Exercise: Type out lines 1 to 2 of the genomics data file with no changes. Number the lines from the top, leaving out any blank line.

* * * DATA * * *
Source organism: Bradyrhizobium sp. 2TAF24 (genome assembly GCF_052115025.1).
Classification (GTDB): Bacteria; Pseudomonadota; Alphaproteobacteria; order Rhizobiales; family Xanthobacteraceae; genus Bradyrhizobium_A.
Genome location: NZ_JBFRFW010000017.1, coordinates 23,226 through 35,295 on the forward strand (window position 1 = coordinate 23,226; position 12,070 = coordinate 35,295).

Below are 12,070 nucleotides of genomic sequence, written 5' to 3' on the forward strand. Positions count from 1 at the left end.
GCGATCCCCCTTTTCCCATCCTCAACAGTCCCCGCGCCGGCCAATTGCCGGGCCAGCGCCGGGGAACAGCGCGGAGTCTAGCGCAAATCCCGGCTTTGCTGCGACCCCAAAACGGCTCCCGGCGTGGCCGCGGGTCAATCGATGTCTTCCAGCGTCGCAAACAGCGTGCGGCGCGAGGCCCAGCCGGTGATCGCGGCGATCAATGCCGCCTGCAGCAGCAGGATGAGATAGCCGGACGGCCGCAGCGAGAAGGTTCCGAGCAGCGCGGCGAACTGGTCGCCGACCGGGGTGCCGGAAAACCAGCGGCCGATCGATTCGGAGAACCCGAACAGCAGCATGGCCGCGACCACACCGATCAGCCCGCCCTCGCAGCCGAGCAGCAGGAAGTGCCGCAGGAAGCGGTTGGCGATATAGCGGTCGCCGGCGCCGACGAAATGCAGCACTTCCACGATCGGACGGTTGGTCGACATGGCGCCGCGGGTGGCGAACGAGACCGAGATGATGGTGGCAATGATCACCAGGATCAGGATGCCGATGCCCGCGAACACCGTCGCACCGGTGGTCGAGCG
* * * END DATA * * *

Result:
Source organism: Bradyrhizobium sp. 2TAF24 (genome assembly GCF_052115025.1).
Classification (GTDB): Bacteria; Pseudomonadota; Alphaproteobacteria; order Rhizobiales; family Xanthobacteraceae; genus Bradyrhizobium_A.